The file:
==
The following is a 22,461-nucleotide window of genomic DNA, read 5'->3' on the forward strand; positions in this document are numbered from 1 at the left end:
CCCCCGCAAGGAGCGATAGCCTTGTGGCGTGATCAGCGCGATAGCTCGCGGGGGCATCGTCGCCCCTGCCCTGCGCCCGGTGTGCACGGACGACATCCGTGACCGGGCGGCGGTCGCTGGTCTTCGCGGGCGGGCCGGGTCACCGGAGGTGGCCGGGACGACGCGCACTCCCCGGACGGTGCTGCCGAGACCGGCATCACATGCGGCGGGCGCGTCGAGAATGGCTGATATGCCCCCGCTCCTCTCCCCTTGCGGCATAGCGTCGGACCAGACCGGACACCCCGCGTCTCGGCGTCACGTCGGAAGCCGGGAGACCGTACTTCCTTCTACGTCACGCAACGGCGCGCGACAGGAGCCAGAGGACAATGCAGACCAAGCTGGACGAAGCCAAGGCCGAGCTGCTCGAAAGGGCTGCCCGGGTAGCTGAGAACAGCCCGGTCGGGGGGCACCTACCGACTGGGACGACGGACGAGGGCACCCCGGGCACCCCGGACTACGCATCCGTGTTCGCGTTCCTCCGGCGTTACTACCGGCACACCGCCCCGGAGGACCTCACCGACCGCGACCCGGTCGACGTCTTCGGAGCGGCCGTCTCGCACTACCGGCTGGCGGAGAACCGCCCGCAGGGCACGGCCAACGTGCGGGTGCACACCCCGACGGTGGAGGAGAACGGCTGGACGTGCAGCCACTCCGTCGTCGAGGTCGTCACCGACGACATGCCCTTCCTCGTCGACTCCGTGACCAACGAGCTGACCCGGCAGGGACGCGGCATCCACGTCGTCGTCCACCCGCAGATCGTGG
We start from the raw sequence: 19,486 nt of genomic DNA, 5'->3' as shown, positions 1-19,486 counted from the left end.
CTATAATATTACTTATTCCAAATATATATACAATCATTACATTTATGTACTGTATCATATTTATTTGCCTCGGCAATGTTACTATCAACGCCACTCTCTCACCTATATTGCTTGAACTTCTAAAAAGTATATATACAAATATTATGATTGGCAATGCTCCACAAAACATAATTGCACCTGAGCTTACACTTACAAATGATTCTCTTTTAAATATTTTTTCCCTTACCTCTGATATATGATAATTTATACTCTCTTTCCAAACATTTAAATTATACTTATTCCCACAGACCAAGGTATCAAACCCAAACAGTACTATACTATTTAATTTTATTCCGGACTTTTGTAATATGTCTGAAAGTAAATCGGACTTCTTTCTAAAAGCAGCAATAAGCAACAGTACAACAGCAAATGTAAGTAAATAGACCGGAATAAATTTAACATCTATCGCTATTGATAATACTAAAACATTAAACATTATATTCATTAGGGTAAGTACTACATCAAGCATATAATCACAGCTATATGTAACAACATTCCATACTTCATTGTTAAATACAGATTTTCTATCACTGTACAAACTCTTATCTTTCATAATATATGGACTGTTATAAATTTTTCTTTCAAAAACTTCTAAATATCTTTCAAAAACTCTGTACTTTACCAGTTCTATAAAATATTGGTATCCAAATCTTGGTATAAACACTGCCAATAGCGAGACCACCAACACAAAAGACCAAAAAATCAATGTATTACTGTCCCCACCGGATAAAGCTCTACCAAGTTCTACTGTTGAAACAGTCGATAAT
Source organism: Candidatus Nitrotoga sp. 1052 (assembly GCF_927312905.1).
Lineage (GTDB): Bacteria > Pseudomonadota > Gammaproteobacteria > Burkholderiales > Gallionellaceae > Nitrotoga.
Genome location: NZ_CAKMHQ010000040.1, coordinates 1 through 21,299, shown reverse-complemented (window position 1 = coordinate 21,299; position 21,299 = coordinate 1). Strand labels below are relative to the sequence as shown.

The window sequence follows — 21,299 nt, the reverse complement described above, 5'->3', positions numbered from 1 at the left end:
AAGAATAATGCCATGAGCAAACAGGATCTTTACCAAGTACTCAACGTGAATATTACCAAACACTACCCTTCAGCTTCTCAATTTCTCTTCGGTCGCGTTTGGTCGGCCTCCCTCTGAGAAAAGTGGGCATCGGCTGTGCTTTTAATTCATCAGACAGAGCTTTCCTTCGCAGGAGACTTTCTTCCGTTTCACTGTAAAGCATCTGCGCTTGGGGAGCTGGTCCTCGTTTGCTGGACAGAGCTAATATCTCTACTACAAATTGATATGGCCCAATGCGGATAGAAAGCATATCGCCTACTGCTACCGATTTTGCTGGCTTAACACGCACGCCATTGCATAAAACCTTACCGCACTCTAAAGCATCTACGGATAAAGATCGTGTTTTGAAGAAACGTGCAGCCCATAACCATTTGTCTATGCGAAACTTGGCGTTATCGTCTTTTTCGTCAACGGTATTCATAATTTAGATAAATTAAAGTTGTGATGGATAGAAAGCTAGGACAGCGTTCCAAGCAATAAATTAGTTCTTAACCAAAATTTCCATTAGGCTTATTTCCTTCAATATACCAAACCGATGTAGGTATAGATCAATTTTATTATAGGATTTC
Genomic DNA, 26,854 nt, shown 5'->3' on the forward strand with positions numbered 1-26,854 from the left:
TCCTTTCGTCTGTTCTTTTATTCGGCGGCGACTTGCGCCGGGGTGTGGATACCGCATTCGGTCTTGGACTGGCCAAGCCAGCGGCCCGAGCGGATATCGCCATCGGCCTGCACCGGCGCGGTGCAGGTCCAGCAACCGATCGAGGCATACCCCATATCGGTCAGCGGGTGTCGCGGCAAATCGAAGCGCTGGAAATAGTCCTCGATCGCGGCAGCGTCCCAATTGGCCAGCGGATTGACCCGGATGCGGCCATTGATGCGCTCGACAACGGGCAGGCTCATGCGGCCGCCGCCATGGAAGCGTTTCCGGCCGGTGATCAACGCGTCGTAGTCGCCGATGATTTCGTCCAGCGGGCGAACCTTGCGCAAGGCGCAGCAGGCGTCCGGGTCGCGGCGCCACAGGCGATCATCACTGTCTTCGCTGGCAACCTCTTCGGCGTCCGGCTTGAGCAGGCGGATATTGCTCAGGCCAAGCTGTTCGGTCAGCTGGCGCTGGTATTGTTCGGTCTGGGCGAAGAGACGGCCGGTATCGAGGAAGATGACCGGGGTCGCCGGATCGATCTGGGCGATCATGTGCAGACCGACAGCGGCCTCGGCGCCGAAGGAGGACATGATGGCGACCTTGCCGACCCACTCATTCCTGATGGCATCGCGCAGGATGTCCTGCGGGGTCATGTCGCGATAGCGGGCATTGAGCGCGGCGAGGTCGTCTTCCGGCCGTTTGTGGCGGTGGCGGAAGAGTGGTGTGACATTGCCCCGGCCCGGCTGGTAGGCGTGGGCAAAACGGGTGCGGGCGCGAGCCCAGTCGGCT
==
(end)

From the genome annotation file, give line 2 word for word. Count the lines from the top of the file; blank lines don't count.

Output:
CCCCCGCAAGGAGCGATAGCCTTGTGGCGTGATCAGCGCGATAGCTCGCGGGGGCATCGTCGCCCCTGCCCTGCGCCCGGTGTGCACGGACGACATCCGTGACCGGGCGGCGGTCGCTGGTCTTCGCGGGCGGGCCGGGTCACCGGAGGTGGCCGGGACGACGCGCACTCCCCGGACGGTGCTGCCGAGACCGGCATCACATGCGGCGGGCGCGTCGAGAATGGCTGATATGCCCCCGCTCCTCTCCCCTTGCGGCATAGCGTCGGACCAGACCGGACACCCCGCGTCTCGGCGTCACGTCGGAAGCCGGGAGACCGTACTTCCTTCTACGTCACGCAACGGCGCGCGACAGGAGCCAGAGGACAATGCAGACCAAGCTGGACGAAGCCAAGGCCGAGCTGCTCGAAAGGGCTGCCCGGGTAGCTGAGAACAGCCCGGTCGGGGGGCACCTACCGACTGGGACGACGGACGAGGGCACCCCGGGCACCCCGGACTACGCATCCGTGTTCGCGTTCCTCCGGCGTTACTACCGGCACACCGCCCCGGAGGACCTCACCGACCGCGACCCGGTCGACGTCTTCGGAGCGGCCGTCTCGCACTACCGGCTGGCGGAGAACCGCCCGCAGGGCACGGCCAACGTGCGGGTGCACACCCCGACGGTGGAGGAGAACGGCTGGACGTGCAGCCACTCCGTCGTCGAGGTCGTCACCGACGACATGCCCTTCCTCGTCGACTCCGTGACCAACGAGCTGACCCGGCAGGGACGCGGCATCCACGTCGTCGTCCACCCGCAGATCGTGG